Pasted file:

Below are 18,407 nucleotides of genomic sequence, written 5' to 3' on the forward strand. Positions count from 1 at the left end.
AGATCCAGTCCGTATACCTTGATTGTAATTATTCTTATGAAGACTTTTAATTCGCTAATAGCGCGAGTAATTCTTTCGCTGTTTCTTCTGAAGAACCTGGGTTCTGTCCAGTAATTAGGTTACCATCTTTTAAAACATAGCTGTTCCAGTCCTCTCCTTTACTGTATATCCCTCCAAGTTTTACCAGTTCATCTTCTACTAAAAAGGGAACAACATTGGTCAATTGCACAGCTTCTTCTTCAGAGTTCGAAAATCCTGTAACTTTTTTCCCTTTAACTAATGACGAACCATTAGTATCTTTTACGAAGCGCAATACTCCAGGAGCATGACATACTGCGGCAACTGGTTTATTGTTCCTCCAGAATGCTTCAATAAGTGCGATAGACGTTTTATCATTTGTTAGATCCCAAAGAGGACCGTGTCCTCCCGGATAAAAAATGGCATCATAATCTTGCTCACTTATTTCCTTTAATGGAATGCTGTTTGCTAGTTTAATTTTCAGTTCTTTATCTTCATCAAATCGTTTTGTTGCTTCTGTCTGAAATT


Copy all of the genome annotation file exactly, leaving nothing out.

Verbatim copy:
Below are 18,407 nucleotides of genomic sequence, written 5' to 3' on the forward strand. Positions count from 1 at the left end.
AGATCCAGTCCGTATACCTTGATTGTAATTATTCTTATGAAGACTTTTAATTCGCTAATAGCGCGAGTAATTCTTTCGCTGTTTCTTCTGAAGAACCTGGGTTCTGTCCAGTAATTAGGTTACCATCTTTTAAAACATAGCTGTTCCAGTCCTCTCCTTTACTGTATATCCCTCCAAGTTTTACCAGTTCATCTTCTACTAAAAAGGGAACAACATTGGTCAATTGCACAGCTTCTTCTTCAGAGTTCGAAAATCCTGTAACTTTTTTCCCTTTAACTAATGACGAACCATTAGTATCTTTTACGAAGCGCAATACTCCAGGAGCATGACATACTGCGGCAACTGGTTTATTGTTCCTCCAGAATGCTTCAATAAGTGCGATAGACGTTTTATCATTTGTTAGATCCCAAAGAGGACCGTGTCCTCCCGGATAAAAAATGGCATCATAATCTTGCTCACTTATTTCCTTTAATGGAATGCTGTTTGCTAGTTTAATTTTCAGTTCTTTATCTTCATCAAATCGTTTTGTTGCTTCTGTCTGAAATT